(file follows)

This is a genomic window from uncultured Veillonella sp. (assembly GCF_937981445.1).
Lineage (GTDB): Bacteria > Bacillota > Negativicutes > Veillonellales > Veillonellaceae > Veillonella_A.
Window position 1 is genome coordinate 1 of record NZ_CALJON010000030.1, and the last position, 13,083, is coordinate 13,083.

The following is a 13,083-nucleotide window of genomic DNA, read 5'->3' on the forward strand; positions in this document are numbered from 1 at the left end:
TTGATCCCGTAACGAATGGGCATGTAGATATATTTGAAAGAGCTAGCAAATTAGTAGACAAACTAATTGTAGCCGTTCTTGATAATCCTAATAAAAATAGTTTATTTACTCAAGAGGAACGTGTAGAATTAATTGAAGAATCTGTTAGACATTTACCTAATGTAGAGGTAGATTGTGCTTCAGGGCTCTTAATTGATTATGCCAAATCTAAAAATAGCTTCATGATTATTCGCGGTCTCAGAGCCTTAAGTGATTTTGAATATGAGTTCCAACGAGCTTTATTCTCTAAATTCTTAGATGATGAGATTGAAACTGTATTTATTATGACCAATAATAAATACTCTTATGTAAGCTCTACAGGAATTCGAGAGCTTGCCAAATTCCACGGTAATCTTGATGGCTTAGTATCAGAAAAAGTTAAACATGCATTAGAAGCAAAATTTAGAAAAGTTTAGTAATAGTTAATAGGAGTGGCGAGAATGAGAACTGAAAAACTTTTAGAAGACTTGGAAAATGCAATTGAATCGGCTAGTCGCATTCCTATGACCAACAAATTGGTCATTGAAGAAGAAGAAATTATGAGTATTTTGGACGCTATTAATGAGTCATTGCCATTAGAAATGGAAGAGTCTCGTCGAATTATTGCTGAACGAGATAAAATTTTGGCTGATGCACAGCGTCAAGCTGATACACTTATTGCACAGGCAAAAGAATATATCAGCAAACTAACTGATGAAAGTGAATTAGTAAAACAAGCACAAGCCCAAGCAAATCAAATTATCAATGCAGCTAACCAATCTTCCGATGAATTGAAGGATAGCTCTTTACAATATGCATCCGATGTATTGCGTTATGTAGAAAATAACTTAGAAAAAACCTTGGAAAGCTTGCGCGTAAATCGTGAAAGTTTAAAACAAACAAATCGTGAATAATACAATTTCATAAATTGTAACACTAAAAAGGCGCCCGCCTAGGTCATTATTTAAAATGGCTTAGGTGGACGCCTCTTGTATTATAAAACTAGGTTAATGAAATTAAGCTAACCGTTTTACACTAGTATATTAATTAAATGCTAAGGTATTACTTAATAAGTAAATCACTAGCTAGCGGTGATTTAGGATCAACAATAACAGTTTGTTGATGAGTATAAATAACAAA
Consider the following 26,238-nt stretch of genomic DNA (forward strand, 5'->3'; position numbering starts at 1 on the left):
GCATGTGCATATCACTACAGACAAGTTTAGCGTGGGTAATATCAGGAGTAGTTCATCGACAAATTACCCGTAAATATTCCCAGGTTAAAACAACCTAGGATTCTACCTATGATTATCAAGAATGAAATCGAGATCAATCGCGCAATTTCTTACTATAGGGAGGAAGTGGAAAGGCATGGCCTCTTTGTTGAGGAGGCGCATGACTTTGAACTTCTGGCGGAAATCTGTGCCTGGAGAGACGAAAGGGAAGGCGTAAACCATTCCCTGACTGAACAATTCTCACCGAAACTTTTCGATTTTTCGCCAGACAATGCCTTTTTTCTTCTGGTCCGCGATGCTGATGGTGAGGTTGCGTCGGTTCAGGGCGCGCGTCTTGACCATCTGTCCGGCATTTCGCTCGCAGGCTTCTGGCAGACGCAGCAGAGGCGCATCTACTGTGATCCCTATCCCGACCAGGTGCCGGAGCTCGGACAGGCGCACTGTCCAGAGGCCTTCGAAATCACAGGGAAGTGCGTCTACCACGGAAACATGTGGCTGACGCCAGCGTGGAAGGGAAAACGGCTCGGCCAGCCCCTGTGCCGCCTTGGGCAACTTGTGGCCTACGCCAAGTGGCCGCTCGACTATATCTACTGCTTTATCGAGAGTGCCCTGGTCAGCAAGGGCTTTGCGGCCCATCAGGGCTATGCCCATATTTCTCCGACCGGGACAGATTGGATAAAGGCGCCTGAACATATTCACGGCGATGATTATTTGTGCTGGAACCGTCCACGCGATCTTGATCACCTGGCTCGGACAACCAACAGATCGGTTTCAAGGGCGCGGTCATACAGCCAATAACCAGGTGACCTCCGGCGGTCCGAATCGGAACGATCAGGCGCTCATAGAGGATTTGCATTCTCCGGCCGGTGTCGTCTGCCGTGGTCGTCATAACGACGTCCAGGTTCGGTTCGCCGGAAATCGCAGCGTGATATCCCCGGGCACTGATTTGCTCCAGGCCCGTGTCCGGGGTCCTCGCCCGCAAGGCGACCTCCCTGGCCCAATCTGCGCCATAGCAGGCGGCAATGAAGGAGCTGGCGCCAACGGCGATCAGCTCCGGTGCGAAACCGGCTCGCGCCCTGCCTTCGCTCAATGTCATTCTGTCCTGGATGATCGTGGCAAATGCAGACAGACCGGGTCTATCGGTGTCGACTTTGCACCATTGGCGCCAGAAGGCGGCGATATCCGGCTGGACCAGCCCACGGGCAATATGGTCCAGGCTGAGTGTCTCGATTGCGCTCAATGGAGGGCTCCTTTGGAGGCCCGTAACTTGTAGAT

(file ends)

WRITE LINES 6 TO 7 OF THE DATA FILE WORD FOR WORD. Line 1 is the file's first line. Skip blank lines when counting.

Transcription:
Consider the following 26,238-nt stretch of genomic DNA (forward strand, 5'->3'; position numbering starts at 1 on the left):
GCATGTGCATATCACTACAGACAAGTTTAGCGTGGGTAATATCAGGAGTAGTTCATCGACAAATTACCCGTAAATATTCCCAGGTTAAAACAACCTAGGATTCTACCTATGATTATCAAGAATGAAATCGAGATCAATCGCGCAATTTCTTACTATAGGGAGGAAGTGGAAAGGCATGGCCTCTTTGTTGAGGAGGCGCATGACTTTGAACTTCTGGCGGAAATCTGTGCCTGGAGAGACGAAAGGGAAGGCGTAAACCATTCCCTGACTGAACAATTCTCACCGAAACTTTTCGATTTTTCGCCAGACAATGCCTTTTTTCTTCTGGTCCGCGATGCTGATGGTGAGGTTGCGTCGGTTCAGGGCGCGCGTCTTGACCATCTGTCCGGCATTTCGCTCGCAGGCTTCTGGCAGACGCAGCAGAGGCGCATCTACTGTGATCCCTATCCCGACCAGGTGCCGGAGCTCGGACAGGCGCACTGTCCAGAGGCCTTCGAAATCACAGGGAAGTGCGTCTACCACGGAAACATGTGGCTGACGCCAGCGTGGAAGGGAAAACGGCTCGGCCAGCCCCTGTGCCGCCTTGGGCAACTTGTGGCCTACGCCAAGTGGCCGCTCGACTATATCTACTGCTTTATCGAGAGTGCCCTGGTCAGCAAGGGCTTTGCGGCCCATCAGGGCTATGCCCATATTTCTCCGACCGGGACAGATTGGATAAAGGCGCCTGAACATATTCACGGCGATGATTATTTGTGCTGGAACCGTCCACGCGATCTTGATCACCTGGCTCGGACAACCAACAGATCGGTTTCAAGGGCGCGGTCATACAGCCAATAACCAGGTGACCTCCGGCGGTCCGAATCGGAACGATCAGGCGCTCATAGAGGATTTGCATTCTCCGGCCGGTGTCGTCTGCCGTGGTCGTCATAACGACGTCCAGGTTCGGTTCGCCGGAAATCGCAGCGTGATATCCCCGGGCACTGATTTGCTCCAGGCCCGTGTCCGGGGTCCTCGCCCGCAAGGCGACCTCCCTGGCCCAATCTGCGCCATAGCAGGCGGCAATGAAGGAGCTGGCGCCAACGGCGATCAGCTCCGGTGCGAAACCGGCTCGCGCCCTGCCTTCGCTCAATGTCATTCTGTCCTGGATGATCGTGGCAAATGCAGACAGACCGGGTCTATCGGTGTCGACTTTGCACCATTGGCGCCAGAAGGCGGCGATATCCGGCTGGACCAGCCCACGGGCAATATGGTCCAGGCTGAGTGTCTCGATTGCGCTCAATGGAGGGCTCCTTTGGAGGCCCGTAACTTGTAGAT